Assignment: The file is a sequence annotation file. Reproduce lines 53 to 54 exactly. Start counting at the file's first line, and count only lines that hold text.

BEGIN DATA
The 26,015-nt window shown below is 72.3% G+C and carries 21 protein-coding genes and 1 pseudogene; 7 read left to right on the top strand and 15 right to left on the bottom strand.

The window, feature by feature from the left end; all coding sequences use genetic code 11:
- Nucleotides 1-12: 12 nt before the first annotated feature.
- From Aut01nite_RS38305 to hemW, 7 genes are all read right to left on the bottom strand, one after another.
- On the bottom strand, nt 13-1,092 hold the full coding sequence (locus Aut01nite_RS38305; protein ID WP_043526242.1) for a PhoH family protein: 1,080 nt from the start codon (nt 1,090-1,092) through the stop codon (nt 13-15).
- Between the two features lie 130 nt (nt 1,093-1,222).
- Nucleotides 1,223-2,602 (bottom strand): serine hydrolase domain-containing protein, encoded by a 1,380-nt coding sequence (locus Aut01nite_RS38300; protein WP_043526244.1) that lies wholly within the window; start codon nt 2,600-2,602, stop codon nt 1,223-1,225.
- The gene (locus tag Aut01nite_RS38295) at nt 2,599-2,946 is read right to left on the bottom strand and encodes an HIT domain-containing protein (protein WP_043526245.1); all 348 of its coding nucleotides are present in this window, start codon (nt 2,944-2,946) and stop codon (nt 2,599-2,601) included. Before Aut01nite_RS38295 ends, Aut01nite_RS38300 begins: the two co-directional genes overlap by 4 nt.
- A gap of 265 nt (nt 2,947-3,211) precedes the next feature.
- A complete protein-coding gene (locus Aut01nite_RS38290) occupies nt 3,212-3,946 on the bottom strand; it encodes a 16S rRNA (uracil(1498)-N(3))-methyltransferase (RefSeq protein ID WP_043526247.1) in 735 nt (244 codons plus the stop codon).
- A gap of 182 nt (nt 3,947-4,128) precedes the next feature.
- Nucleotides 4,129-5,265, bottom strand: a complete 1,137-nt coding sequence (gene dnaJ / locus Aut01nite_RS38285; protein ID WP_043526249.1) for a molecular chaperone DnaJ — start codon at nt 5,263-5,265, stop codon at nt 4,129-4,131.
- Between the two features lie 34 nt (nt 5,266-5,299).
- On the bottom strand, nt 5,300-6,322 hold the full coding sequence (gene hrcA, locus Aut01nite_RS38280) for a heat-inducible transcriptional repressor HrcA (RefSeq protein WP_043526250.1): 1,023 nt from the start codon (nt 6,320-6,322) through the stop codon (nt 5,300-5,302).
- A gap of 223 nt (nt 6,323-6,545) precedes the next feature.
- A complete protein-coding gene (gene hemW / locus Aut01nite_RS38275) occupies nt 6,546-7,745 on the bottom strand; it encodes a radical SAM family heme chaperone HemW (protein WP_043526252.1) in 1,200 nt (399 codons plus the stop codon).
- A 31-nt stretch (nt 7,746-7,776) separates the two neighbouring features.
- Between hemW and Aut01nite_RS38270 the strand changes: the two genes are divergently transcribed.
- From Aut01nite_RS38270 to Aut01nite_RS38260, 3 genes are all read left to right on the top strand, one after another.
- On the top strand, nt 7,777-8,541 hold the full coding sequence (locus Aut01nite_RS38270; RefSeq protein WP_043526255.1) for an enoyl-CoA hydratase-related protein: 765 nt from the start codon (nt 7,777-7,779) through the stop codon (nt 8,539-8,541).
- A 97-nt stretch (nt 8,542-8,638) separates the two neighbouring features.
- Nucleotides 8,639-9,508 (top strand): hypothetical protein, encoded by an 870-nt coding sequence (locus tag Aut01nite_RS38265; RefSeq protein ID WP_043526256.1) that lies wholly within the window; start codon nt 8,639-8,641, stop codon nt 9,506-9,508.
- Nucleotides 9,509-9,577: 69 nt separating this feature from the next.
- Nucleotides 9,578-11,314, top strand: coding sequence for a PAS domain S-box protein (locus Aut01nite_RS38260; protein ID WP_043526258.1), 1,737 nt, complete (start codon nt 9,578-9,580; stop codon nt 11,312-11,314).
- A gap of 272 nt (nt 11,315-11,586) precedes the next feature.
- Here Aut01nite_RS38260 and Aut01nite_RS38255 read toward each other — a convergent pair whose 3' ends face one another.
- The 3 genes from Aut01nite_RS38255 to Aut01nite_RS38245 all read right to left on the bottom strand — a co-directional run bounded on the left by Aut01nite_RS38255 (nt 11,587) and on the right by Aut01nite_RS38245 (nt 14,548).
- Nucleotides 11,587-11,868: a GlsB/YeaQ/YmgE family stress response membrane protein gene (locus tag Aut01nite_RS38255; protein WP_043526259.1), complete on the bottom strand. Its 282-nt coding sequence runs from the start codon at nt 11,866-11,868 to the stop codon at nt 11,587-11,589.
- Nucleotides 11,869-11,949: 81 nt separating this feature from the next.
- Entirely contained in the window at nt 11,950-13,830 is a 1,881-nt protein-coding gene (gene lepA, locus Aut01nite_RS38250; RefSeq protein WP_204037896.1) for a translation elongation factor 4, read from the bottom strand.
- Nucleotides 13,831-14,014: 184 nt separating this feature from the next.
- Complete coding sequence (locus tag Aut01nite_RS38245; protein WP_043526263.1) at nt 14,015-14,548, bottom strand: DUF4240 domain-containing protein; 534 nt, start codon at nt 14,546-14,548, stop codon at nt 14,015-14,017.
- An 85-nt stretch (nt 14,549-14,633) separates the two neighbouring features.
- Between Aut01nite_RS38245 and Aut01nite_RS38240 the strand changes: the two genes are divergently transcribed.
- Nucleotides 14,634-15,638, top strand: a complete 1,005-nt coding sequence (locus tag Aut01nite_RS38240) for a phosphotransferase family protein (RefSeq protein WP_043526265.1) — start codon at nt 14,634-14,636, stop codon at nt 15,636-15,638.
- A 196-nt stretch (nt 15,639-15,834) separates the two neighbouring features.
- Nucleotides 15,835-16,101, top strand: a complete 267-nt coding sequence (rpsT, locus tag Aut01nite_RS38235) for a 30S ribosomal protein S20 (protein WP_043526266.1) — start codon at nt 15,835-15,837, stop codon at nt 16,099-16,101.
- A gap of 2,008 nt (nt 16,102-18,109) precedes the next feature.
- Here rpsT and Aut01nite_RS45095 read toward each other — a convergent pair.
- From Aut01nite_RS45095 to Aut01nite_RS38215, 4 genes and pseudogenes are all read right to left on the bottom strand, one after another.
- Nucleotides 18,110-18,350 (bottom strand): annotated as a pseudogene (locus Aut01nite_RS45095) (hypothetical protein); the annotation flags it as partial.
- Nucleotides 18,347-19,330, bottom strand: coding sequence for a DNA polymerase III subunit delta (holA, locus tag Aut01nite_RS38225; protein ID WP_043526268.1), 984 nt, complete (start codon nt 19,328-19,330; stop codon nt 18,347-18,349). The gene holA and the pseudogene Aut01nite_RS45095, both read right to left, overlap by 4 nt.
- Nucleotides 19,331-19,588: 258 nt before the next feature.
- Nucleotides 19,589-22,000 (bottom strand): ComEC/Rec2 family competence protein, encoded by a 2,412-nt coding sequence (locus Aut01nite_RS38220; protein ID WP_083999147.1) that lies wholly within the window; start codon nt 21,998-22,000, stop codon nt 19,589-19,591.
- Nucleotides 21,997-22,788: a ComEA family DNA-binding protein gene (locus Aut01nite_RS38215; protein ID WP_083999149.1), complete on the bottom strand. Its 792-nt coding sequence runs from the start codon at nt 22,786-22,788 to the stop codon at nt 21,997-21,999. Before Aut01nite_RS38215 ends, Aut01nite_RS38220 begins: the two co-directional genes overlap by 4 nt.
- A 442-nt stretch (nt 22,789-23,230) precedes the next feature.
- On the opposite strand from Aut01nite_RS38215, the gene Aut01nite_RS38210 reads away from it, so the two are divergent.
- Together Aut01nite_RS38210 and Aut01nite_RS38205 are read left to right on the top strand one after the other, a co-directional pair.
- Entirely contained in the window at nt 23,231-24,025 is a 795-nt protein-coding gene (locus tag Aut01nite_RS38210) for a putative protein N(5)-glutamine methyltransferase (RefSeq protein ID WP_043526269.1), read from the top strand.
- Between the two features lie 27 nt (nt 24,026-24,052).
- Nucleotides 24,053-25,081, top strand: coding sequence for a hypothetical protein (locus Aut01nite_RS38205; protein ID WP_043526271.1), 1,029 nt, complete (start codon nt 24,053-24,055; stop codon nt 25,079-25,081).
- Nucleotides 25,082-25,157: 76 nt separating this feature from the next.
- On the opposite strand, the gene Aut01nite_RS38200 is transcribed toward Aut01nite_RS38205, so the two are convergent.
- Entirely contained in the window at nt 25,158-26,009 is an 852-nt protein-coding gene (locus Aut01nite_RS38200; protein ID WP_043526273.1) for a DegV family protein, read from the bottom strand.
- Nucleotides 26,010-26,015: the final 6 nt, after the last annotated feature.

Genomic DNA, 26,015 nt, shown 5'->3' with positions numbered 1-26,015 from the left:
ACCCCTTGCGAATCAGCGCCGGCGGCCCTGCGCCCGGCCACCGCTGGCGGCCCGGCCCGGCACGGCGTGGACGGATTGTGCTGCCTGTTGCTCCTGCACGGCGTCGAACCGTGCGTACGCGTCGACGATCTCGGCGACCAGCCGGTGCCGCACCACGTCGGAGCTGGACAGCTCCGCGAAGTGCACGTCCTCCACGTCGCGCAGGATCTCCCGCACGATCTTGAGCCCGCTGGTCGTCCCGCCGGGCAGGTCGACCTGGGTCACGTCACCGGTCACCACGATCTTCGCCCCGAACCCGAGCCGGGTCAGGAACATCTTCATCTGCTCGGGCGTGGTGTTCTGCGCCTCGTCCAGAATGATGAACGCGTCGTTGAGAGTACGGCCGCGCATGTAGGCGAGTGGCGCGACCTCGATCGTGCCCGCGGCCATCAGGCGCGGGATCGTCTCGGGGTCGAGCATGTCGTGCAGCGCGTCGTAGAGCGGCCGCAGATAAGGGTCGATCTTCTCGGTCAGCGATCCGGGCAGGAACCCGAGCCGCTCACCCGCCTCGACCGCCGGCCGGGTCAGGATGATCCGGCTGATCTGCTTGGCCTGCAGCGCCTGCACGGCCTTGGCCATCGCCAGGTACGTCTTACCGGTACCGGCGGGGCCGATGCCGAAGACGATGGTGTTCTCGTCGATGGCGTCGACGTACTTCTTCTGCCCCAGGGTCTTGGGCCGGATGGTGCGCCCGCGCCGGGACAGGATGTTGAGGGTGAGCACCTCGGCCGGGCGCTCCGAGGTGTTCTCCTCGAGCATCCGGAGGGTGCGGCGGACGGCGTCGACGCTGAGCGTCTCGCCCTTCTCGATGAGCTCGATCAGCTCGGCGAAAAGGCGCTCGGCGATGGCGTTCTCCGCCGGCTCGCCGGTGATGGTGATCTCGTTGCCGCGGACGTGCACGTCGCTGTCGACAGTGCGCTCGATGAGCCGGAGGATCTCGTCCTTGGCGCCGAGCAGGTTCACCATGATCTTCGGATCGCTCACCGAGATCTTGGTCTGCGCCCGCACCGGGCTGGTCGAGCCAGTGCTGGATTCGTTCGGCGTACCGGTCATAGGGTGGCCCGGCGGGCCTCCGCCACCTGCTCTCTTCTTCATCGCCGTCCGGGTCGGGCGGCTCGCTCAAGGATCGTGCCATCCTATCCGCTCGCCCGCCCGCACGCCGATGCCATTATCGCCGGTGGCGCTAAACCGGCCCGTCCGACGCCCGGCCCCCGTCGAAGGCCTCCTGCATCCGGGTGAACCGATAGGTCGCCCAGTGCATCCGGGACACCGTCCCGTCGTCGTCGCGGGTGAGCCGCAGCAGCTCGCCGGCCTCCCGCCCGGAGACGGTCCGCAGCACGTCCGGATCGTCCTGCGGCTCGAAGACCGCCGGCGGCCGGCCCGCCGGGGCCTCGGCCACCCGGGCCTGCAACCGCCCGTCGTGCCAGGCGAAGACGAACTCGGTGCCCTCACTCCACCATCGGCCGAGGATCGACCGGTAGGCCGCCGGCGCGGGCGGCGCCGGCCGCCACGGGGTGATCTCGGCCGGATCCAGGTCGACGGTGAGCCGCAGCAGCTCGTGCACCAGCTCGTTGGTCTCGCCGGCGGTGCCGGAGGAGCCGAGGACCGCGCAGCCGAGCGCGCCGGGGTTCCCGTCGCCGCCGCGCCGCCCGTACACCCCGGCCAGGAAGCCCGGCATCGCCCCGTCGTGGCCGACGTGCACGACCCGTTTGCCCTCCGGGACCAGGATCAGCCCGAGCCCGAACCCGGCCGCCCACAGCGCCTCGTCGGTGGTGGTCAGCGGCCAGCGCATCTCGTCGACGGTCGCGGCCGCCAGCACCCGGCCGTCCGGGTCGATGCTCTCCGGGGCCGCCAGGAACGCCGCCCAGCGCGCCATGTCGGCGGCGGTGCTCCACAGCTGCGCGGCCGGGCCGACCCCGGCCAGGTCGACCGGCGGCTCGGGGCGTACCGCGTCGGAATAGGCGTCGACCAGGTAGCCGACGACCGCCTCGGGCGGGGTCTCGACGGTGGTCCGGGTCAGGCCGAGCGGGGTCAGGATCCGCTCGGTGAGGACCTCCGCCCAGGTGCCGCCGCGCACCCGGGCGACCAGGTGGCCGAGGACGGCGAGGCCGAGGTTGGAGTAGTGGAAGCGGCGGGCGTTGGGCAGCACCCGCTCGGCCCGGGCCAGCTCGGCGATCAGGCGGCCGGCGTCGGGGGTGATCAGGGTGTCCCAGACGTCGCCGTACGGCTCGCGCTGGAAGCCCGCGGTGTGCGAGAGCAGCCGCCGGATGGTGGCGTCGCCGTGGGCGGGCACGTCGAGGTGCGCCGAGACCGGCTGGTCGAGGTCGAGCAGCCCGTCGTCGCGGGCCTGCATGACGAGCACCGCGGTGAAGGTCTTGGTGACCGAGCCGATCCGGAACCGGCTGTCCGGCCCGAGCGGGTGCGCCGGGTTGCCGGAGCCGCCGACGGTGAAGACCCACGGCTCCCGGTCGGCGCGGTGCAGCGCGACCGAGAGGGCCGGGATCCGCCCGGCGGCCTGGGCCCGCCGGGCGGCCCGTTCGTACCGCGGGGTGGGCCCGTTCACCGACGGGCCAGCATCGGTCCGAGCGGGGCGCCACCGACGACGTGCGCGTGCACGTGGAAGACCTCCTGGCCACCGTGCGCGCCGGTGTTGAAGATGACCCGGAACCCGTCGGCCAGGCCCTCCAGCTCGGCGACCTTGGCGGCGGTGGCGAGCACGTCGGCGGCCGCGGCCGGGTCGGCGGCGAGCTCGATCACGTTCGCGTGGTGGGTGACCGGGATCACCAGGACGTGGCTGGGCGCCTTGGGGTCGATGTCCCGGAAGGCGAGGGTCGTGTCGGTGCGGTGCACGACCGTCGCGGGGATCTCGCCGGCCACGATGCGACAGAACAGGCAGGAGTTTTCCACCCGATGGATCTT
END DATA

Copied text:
- On the opposite strand, the gene Aut01nite_RS38200 is transcribed toward Aut01nite_RS38205, so the two are convergent.
- Entirely contained in the window at nt 25,158-26,009 is an 852-nt protein-coding gene (locus Aut01nite_RS38200; protein ID WP_043526273.1) for a DegV family protein, read from the bottom strand.